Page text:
Walking is such a basic human function that it’s something we never think about as a rule, completely taking it for granted. Yet a strong case can be made for walking being much more than just a case of putting one foot in front of another until we get to our destination; and a recent purchase from Verso Books, which I’ve been lauding online, does just that. The book is “A Philosophy of Walking” by Frédéric Gros, translated by John Howe; as I’ve previously mentioned, I picked up a copy when Verso were having one of their regular sales (this time a 50% off one) – and it was definitely money well spent!

The little biog on the Verso site states: “Frédéric Gros is a Professor of Philosophy at the University of Paris XII and the Institute of Political Studies, Paris. He was the editor of the last lectures of Michel Foucault at the Collège de France. He has written books on psychiatry, law, and war as well as the best-selling Philosophy of Walking.” I can see why this book *would* be a best-seller, as it combines some beautiful writing with some accessible exploration of philosophy as well as some very moving tales of famous walkers. It’s also enhanced with some lovely illustrations at the start of each chapter by Clifford Harper. For me, it was compelling reading and a real winner!

An author who composes while walking, on the other hand, is free from such bonds; his thought is not the slave of other volumes, not swollen with verifications, nor weighted with the thought of others. It contains no explanation owed to anyone: just thought, judgement, decision. It is thought born of a movement, an impulse. In it we can feel the body’s elasticity, the rhythm of a dance. It retains and expresses the energy, the springiness of the body. Here is thought about the thing itself, without the scrambling, the fogginess, the barriers, the customs clearances of culture and tradition.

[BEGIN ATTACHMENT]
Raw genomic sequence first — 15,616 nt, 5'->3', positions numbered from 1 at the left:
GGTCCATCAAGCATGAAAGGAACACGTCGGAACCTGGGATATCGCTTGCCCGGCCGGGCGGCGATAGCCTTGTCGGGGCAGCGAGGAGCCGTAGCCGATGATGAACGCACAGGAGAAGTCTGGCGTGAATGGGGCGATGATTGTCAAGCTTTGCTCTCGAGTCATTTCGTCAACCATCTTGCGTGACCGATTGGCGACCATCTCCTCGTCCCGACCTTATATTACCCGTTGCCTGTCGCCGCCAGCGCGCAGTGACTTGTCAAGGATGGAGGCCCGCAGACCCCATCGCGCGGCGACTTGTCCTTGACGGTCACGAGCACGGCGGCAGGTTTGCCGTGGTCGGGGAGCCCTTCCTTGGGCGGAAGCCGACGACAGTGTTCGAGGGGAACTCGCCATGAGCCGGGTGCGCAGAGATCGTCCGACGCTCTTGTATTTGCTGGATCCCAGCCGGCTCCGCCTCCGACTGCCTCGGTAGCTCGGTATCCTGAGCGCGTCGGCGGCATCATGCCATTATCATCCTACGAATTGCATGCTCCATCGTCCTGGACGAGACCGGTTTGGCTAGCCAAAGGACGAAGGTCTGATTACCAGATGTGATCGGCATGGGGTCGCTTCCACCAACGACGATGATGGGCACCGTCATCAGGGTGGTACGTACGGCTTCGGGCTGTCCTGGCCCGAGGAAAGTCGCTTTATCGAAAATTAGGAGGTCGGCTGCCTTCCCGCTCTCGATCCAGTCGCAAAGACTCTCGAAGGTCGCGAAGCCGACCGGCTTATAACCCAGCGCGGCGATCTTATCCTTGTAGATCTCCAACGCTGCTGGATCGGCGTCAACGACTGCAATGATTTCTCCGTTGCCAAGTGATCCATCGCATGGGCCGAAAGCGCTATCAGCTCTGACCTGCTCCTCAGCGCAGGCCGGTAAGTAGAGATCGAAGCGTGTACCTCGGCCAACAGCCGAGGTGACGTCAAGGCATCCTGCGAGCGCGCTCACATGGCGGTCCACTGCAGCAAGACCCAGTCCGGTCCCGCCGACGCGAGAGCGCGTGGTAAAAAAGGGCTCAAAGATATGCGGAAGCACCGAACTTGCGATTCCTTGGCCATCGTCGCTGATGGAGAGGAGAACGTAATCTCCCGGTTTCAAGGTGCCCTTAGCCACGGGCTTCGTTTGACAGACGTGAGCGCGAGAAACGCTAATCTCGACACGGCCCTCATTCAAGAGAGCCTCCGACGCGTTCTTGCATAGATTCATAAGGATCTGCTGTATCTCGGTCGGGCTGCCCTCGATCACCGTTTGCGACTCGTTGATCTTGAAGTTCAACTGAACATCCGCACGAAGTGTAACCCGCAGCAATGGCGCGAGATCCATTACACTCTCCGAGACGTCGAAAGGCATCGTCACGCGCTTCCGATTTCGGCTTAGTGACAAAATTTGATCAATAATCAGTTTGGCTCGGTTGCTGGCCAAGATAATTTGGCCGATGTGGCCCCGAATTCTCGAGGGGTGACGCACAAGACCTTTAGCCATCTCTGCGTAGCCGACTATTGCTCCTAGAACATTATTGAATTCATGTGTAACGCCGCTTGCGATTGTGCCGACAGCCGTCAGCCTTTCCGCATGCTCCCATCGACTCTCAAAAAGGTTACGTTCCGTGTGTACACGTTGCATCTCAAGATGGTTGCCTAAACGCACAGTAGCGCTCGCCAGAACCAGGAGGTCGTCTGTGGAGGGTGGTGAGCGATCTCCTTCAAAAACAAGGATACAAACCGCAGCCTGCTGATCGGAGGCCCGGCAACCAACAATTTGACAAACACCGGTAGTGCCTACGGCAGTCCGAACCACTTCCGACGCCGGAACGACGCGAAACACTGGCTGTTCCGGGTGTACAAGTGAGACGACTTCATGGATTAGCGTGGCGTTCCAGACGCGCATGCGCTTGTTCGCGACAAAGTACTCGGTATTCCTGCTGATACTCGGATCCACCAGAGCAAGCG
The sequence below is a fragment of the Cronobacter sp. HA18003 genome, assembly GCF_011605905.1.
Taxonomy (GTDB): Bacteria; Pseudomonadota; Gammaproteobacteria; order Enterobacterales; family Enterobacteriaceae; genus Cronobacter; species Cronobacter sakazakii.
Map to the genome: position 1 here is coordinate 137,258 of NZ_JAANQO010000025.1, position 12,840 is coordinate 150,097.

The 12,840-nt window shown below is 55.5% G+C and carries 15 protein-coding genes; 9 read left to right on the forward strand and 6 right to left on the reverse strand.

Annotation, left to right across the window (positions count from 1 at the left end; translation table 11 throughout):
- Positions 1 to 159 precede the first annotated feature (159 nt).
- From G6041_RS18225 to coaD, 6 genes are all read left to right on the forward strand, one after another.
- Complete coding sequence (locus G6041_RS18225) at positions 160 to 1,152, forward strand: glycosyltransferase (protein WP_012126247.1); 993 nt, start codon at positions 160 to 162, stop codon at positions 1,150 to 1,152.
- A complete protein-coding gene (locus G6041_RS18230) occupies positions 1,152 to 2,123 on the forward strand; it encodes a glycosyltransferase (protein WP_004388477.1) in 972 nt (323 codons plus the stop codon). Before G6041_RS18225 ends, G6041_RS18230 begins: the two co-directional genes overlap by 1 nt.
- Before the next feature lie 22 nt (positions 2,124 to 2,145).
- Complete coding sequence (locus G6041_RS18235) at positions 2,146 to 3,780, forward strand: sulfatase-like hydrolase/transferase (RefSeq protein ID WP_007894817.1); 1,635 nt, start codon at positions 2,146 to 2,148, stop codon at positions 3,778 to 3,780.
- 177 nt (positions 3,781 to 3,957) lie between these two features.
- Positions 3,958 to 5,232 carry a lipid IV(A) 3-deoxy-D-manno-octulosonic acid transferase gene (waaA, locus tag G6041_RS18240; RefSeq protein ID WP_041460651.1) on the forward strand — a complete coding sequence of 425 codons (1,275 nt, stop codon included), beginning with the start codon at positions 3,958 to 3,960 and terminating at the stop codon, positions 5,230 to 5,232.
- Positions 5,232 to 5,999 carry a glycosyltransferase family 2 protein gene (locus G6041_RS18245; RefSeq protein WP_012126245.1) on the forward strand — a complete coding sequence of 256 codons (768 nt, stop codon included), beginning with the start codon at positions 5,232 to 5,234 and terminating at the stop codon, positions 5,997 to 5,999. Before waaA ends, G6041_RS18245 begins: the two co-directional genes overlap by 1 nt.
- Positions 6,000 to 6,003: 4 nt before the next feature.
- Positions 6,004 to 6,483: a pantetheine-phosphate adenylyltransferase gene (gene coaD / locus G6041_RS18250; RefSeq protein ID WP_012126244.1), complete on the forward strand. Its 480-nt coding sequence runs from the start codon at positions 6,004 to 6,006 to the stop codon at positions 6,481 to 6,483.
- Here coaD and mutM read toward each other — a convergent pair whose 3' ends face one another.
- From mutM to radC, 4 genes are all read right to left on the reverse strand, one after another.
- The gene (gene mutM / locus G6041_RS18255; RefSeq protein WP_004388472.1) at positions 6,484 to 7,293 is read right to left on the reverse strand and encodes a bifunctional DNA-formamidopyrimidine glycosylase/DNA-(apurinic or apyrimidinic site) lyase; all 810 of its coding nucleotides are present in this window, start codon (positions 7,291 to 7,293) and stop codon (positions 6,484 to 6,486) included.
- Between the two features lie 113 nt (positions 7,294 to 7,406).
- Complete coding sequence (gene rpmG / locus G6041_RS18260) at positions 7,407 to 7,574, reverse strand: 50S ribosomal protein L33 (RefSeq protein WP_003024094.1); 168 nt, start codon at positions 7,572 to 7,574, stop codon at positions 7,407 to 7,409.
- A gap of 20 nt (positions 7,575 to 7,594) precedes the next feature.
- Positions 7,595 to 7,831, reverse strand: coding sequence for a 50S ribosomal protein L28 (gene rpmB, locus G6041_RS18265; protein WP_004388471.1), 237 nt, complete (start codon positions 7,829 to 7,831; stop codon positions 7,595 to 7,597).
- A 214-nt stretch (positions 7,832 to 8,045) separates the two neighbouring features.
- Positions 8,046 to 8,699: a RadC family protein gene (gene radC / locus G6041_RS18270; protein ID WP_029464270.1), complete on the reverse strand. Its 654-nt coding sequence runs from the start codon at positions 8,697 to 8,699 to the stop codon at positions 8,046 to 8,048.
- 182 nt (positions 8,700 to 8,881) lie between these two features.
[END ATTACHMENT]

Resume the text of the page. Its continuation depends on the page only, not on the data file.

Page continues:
Starting with a chapter entitled “Walking Is Not A Sport”, Gros goes on to explore why we walk, what we get out of it, its effects on our physical and mental wellbeing, as well as touching upon a number of intriguing and tragic lives. Of course, in the past walking was the only option for most people; until we took possession of horses or other animals, learned to build wheeled structures to be pulled and then eventually invented methods of travel independent of organic creatures. But as Gros reflects, that speedy mode of transport not only removes much of the pleasure of travel, it also disconnects us from the world around us – we can’t truly appreciate a place unless we move through it at a natural pace.

When you really walk, farewell follows farewell all day long. You can never be quite sure of ever setting foot in a place again. This condition of departure adds intensity to the gaze. That backward look when you cross a ridge, just before the landscape tilts. Or the final glance at last night’s lodging as you leave in the morning (its grey mass, the trees behind). You turn round again, one more time … but that restless gaze doesn’t aim to grasp, possess or keep: rather it aims to give, to leave a little of its light in the stubborn presence of the rocks and flowers.